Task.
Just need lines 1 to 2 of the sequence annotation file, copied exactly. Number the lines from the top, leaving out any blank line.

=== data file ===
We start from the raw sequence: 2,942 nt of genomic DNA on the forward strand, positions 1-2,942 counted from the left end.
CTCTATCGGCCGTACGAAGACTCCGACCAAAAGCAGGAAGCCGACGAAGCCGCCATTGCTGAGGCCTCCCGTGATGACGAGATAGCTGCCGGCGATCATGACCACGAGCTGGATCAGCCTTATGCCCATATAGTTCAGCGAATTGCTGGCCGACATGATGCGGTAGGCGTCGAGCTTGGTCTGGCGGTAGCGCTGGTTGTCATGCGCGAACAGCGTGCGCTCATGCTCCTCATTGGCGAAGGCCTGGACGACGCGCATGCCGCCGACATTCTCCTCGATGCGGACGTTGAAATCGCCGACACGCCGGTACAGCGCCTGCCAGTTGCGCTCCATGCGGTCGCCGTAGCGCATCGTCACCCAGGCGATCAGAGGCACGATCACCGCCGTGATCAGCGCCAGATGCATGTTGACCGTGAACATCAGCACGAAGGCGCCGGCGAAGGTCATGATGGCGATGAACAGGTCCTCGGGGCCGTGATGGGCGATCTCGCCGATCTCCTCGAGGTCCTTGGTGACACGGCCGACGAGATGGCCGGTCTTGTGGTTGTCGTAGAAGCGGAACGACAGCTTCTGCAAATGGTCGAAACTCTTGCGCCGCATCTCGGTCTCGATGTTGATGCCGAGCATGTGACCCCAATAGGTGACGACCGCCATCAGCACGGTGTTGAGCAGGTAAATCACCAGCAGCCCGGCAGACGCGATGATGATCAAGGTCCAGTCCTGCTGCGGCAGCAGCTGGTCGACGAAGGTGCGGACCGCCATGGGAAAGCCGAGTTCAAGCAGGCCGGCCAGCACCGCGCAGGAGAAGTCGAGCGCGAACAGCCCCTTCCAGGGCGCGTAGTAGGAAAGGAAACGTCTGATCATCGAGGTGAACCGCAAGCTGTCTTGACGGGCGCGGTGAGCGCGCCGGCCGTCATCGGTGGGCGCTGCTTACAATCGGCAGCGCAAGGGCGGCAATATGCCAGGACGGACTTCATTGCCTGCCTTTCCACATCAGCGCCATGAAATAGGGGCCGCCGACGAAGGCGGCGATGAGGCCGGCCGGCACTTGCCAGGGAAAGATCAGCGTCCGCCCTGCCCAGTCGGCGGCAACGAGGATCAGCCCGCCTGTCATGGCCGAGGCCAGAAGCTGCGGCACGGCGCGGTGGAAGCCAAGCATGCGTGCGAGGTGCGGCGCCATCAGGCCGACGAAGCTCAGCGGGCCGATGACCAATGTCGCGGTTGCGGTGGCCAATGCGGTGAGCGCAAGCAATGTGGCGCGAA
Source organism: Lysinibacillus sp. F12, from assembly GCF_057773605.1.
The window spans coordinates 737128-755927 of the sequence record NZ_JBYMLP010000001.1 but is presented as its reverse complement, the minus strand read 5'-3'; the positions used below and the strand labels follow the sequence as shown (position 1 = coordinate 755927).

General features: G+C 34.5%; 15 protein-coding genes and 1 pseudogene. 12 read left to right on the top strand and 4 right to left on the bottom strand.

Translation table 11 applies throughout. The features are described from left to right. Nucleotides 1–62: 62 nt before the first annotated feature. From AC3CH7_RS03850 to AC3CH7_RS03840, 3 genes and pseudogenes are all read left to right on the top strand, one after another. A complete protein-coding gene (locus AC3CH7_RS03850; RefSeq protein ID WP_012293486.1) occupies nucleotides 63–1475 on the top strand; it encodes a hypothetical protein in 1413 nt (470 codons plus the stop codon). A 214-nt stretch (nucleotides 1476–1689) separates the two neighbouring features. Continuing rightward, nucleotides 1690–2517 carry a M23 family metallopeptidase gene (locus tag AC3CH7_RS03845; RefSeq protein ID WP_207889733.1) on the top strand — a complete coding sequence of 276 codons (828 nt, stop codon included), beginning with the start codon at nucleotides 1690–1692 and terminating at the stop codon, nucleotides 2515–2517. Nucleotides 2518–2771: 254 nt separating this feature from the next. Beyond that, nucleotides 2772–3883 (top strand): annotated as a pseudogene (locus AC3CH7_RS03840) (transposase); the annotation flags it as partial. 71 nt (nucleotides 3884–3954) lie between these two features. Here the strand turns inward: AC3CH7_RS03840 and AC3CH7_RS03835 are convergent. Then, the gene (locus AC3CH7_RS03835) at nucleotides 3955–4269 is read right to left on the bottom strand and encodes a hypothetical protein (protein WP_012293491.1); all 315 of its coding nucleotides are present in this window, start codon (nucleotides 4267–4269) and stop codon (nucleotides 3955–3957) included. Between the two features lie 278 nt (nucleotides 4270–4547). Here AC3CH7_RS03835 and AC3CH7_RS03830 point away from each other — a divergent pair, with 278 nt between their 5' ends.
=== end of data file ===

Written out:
We start from the raw sequence: 2,942 nt of genomic DNA on the forward strand, positions 1-2,942 counted from the left end.
CTCTATCGGCCGTACGAAGACTCCGACCAAAAGCAGGAAGCCGACGAAGCCGCCATTGCTGAGGCCTCCCGTGATGACGAGATAGCTGCCGGCGATCATGACCACGAGCTGGATCAGCCTTATGCCCATATAGTTCAGCGAATTGCTGGCCGACATGATGCGGTAGGCGTCGAGCTTGGTCTGGCGGTAGCGCTGGTTGTCATGCGCGAACAGCGTGCGCTCATGCTCCTCATTGGCGAAGGCCTGGACGACGCGCATGCCGCCGACATTCTCCTCGATGCGGACGTTGAAATCGCCGACACGCCGGTACAGCGCCTGCCAGTTGCGCTCCATGCGGTCGCCGTAGCGCATCGTCACCCAGGCGATCAGAGGCACGATCACCGCCGTGATCAGCGCCAGATGCATGTTGACCGTGAACATCAGCACGAAGGCGCCGGCGAAGGTCATGATGGCGATGAACAGGTCCTCGGGGCCGTGATGGGCGATCTCGCCGATCTCCTCGAGGTCCTTGGTGACACGGCCGACGAGATGGCCGGTCTTGTGGTTGTCGTAGAAGCGGAACGACAGCTTCTGCAAATGGTCGAAACTCTTGCGCCGCATCTCGGTCTCGATGTTGATGCCGAGCATGTGACCCCAATAGGTGACGACCGCCATCAGCACGGTGTTGAGCAGGTAAATCACCAGCAGCCCGGCAGACGCGATGATGATCAAGGTCCAGTCCTGCTGCGGCAGCAGCTGGTCGACGAAGGTGCGGACCGCCATGGGAAAGCCGAGTTCAAGCAGGCCGGCCAGCACCGCGCAGGAGAAGTCGAGCGCGAACAGCCCCTTCCAGGGCGCGTAGTAGGAAAGGAAACGTCTGATCATCGAGGTGAACCGCAAGCTGTCTTGACGGGCGCGGTGAGCGCGCCGGCCGTCATCGGTGGGCGCTGCTTACAATCGGCAGCGCAAGGGCGGCAATATGCCAGGACGGACTTCATTGCCTGCCTTTCCACATCAGCGCCATGAAATAGGGGCCGCCGACGAAGGCGGCGATGAGGCCGGCCGGCACTTGCCAGGGAAAGATCAGCGTCCGCCCTGCCCAGTCGGCGGCAACGAGGATCAGCCCGCCTGTCATGGCCGAGGCCAGAAGCTGCGGCACGGCGCGGTGGAAGCCAAGCATGCGTGCGAGGTGCGGCGCCATCAGGCCGACGAAGCTCAGCGGGCCGATGACCAATGTCGCGGTTGCGGTGGCCAATGCGGTGAGCGCAAGCAATGTGGCGCGAA